Many people think of ice cream as a treat, something that they really enjoy, but feel they shouldn’t eat it. People often shy away from telling me that they eat ice cream thinking that I am going to tell them to stop…which I don’t. I say, enjoy it and don’t feel guilty. BUT yes, there is a catch: I don’t suggest that you enjoy a pint of ice cream every day. It is how much and how often you like to enjoy ice cream that is problematic or just fine.

A single serving of ice cream is one-half cup. Don’t laugh. That is four servings in one-pint of ice cream. Yes, that “small” container you eat from. Problem? The difference between the real serving and the full pint is around 700 calories for premium ice cream (230 calories in half cup vs. 920 calories in a pint) or 400 calories for other brands (130 calories in half cup vs. 520 calories in a pint).  Check out the Nutrition Facts label, the shop’s website or to find out how many calories in your favorites.

Ok, ok. I don’t mean to be a killjoy, but this is reality that people are often oblivious of. I love ice cream, especially making my own (last summer I had five flavors that I had made in my freezer). Because cold foods are usually less flavorful than warm-hot foods, ice cream needs a lot of fat and sugar to help it have flavor (and taste good). I acknowledge that many low-fat and/or low-sugar ice creams just don’t fill the need for some people. This is why I say have the REAL deal that you enjoy and satisfies you and not having a sub-par “ice cream” that you don’t really enjoy.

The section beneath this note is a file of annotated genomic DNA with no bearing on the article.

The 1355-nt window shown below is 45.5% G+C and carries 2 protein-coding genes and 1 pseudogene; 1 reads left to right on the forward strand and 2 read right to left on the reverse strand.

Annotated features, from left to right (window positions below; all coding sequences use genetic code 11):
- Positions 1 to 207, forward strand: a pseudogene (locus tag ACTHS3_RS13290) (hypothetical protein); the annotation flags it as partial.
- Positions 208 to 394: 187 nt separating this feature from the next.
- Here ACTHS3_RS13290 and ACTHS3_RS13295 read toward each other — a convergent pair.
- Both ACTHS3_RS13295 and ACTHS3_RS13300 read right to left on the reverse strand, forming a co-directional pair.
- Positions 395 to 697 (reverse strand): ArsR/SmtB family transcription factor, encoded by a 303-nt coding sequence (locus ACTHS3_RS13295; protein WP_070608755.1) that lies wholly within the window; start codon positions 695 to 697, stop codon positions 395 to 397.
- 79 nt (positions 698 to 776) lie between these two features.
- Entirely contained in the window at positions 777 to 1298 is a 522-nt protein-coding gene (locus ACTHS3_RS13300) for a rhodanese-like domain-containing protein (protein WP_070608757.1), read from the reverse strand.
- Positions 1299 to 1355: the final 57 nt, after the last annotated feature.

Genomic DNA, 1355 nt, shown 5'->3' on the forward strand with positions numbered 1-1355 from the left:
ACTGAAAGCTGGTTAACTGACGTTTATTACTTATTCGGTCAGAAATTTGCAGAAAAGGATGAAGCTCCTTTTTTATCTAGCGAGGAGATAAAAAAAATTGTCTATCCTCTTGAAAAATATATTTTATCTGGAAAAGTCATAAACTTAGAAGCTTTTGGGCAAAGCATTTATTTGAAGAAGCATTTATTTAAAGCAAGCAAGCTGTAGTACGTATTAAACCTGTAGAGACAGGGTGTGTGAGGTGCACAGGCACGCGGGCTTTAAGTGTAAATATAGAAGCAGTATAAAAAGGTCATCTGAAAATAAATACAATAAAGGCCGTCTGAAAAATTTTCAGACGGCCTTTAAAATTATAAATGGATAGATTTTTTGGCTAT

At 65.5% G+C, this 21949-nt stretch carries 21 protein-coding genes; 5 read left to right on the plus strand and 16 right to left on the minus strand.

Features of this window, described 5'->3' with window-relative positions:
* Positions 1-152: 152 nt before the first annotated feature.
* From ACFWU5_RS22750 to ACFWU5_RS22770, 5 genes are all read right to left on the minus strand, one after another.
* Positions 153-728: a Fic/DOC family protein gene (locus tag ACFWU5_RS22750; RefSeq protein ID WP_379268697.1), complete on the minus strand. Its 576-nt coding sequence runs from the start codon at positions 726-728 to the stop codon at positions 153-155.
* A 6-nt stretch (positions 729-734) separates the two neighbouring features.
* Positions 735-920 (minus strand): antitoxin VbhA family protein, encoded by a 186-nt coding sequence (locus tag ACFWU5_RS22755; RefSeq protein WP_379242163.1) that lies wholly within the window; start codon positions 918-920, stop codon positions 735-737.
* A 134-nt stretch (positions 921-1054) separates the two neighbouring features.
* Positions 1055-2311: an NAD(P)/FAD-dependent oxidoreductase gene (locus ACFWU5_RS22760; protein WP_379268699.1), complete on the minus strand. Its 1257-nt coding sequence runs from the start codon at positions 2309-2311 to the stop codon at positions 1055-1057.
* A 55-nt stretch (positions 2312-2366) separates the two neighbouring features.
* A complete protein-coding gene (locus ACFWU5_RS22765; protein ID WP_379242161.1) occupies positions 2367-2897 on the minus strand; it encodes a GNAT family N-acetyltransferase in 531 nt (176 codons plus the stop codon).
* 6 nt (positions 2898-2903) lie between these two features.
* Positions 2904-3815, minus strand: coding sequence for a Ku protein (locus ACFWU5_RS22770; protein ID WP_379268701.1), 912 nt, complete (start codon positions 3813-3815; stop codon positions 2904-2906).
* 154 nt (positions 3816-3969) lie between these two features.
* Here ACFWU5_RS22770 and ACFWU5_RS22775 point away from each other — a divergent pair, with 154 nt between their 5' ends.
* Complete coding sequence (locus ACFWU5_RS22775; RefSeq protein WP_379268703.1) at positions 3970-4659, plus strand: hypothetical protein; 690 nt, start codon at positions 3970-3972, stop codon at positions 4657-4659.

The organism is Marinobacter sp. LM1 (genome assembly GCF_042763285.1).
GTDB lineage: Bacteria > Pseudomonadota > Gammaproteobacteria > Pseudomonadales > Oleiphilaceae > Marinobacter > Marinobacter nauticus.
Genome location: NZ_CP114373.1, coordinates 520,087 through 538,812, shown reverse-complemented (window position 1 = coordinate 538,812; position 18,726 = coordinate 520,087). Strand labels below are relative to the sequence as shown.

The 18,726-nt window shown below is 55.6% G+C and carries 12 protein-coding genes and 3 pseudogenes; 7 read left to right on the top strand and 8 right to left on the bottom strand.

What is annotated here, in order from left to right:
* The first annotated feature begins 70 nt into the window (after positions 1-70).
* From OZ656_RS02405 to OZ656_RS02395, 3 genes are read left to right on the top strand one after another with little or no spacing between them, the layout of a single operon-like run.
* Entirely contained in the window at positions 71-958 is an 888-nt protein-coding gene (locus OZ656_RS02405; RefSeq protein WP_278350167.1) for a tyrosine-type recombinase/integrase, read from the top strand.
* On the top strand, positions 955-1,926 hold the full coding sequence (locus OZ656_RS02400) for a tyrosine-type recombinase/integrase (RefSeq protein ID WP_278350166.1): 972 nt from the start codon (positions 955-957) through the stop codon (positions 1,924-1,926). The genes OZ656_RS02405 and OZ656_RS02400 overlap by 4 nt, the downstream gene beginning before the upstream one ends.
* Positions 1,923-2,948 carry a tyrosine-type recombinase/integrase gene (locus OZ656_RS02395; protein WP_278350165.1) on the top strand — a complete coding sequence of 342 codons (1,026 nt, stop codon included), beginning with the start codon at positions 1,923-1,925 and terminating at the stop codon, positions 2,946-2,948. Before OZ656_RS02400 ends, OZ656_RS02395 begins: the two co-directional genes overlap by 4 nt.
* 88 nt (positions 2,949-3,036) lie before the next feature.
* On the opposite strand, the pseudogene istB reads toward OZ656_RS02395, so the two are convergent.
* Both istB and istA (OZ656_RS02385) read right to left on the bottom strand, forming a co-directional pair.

Some of my favorite ice cream recipes:

What is your favorite ice cream flavor, variety, or brand?

Answer to question: Baskin Robbins had 31 flavors so customers could enjoy a different flavor every day of the month.

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I Buy Hard-Boiled Eggs – Go Ahead and Judge Me

Hard-Boiled Eggs

Would you buy these to save time?

I work with a lot of people who want to eat healthier (I am a dietitian after all, so this does make sense). Some of the biggest challenges of the people I work with are that they are busy and feel that they don’t have time to eat healthy or prepare healthy foods. Who isn’t busy these days? A few people aren’t, but I suggest you don’t admit that to the rest of us.

So, when I am helping people who are trying to balance work, family, “me” time, fitness, other activities along with a healthy diet, I believe that is it sometimes okay to have short-cuts such as microwavable frozen brown rice or vegetables: a quick, easy, convenient way to get healthy food on the plate for the family.